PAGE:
- “Absurdly” argued that calculating the area of the Penthouse was subjective, with the judge saying that “a discrepancy of this order of magnitude, by a real estate developer sizing up his own living space of decades, can only be considered fraud”.
Only last week he fined Mr Tump $5,000 following a disparaging social media post about one of his key court staffers, after he ordered it be deleted.
But, naturally, Mr Trump said the case against him was another political “witch hunt” brought by a prosecutor who was ‘biased’ against him, and he accused the judge of being “highly politicised”.
This was FAR from being the first time he has wielded this cliché.
In the bi-partisan House of Representatives investigation into the riot which is at the centre of another of his legal problems, it was revealed that Mr Trump had engaged in a “multi-part conspiracy”, but he attacked the results of their 18-month long inquiry, by saying on the same platform: “The highly partisan Unselect Committee Report purposely fails to mention the failure of Pelosi to heed my recommendation for troops to be used in DC, show the “Peacefully and Patrioticly” words I used, or study the reason for the protest, Election Fraud. WITCH HUNT!”.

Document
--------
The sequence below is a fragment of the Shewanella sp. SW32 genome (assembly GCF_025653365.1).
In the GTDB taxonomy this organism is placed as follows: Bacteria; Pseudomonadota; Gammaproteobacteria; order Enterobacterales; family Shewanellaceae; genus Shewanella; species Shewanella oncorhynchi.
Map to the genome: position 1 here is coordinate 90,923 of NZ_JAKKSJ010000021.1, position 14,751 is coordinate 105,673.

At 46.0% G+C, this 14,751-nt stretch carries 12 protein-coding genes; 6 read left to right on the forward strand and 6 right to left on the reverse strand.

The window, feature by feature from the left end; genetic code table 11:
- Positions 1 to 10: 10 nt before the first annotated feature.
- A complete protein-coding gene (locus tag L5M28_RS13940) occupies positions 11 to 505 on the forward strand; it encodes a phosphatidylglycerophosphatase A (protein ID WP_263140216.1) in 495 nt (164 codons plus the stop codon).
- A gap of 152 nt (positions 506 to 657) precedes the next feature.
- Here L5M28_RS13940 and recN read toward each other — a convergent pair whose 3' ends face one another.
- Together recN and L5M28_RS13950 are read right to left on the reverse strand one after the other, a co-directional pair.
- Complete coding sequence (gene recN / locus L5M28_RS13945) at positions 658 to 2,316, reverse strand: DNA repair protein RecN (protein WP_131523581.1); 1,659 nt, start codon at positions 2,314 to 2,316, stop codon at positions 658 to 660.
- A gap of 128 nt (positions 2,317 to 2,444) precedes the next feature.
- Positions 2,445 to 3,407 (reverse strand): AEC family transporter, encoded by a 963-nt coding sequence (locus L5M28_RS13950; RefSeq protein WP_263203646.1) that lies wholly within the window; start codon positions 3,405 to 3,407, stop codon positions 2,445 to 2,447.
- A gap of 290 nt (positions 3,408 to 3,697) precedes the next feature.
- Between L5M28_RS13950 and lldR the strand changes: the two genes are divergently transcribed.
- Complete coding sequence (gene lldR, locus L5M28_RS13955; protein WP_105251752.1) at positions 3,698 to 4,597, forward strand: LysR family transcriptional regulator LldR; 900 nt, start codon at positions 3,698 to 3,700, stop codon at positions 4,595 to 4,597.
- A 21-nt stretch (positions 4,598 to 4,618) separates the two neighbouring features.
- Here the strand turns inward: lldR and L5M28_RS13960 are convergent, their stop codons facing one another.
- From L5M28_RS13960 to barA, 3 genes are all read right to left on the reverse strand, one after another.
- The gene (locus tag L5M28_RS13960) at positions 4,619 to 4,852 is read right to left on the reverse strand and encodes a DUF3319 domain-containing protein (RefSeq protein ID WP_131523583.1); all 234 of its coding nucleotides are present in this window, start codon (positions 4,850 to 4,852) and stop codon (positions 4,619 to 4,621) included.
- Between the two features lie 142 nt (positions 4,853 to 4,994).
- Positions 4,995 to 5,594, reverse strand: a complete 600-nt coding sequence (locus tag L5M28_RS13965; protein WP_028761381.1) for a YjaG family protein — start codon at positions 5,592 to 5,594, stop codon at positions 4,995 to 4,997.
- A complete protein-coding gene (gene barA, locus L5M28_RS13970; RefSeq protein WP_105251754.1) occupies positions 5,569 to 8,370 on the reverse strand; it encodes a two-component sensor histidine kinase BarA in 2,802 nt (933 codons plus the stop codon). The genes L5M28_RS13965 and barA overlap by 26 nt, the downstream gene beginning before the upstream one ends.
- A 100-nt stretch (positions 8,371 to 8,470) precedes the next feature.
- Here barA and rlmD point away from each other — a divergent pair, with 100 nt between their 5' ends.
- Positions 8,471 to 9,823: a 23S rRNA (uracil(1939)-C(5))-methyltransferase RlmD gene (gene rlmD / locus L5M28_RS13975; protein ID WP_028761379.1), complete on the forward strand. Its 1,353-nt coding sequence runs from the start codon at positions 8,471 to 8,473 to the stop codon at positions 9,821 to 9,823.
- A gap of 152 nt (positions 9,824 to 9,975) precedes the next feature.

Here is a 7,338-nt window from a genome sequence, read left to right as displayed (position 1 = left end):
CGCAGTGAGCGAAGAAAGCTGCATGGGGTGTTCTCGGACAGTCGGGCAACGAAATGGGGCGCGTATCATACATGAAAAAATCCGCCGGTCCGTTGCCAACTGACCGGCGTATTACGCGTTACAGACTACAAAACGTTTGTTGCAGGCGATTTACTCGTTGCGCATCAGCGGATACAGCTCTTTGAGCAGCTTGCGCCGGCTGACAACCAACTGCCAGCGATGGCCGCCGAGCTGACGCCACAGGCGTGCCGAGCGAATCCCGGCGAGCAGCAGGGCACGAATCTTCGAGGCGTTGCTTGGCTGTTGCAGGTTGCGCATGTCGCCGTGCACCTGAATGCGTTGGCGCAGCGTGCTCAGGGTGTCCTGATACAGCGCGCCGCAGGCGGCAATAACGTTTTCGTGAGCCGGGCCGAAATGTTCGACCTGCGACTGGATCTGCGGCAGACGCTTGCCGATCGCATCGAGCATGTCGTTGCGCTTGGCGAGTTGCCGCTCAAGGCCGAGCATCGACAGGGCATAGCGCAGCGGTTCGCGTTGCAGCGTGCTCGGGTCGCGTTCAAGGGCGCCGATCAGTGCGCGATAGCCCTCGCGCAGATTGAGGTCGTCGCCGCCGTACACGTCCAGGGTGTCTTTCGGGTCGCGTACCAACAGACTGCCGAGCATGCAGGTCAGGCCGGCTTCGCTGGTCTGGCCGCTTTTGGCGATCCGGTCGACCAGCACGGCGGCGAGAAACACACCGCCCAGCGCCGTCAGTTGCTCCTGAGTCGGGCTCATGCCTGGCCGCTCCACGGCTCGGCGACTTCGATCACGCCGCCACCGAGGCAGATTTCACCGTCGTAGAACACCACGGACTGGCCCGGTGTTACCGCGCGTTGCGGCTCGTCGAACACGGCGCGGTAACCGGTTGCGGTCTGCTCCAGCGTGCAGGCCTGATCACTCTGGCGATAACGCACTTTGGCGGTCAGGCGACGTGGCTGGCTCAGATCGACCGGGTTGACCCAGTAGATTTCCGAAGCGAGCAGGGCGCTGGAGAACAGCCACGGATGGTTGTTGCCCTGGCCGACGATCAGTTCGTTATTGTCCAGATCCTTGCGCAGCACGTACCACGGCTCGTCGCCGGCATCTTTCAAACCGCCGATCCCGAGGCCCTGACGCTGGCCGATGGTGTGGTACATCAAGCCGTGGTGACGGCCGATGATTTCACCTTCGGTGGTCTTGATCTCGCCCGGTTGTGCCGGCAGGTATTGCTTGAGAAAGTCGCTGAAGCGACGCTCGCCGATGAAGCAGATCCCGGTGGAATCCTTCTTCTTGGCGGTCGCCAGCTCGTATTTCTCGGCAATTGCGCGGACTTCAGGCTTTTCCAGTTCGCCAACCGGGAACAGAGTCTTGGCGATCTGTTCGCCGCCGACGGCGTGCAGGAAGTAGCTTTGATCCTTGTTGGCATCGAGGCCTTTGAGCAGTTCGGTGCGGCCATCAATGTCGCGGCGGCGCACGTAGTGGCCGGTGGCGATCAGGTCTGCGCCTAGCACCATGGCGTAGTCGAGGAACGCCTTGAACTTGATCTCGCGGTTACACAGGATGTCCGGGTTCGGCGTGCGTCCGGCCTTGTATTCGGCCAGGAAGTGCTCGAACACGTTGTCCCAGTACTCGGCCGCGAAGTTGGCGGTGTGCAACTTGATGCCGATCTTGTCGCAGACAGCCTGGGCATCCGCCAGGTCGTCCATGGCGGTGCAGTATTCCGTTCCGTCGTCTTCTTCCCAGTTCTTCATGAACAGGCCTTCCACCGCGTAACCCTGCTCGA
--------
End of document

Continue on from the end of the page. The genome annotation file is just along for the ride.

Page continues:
Mr Trump, though, is not alone, and the word (or words) is/are being used ever more frequently today, but I would advise onlookers that its use means the accusation may be true!
Another instance is how it was used by the former Prime Minister, Boris Johnson, against critics who have condemned parties which were held in Number 10 or the garden, while everyone else was governed by lockdown rules.
It was screamed out in the row between Brussels and Warsaw, after Poland’s top court rejected the supremacy of EU laws, in a country where the nationalist Law and Justice party rules (for the moment anyway – see story soon!).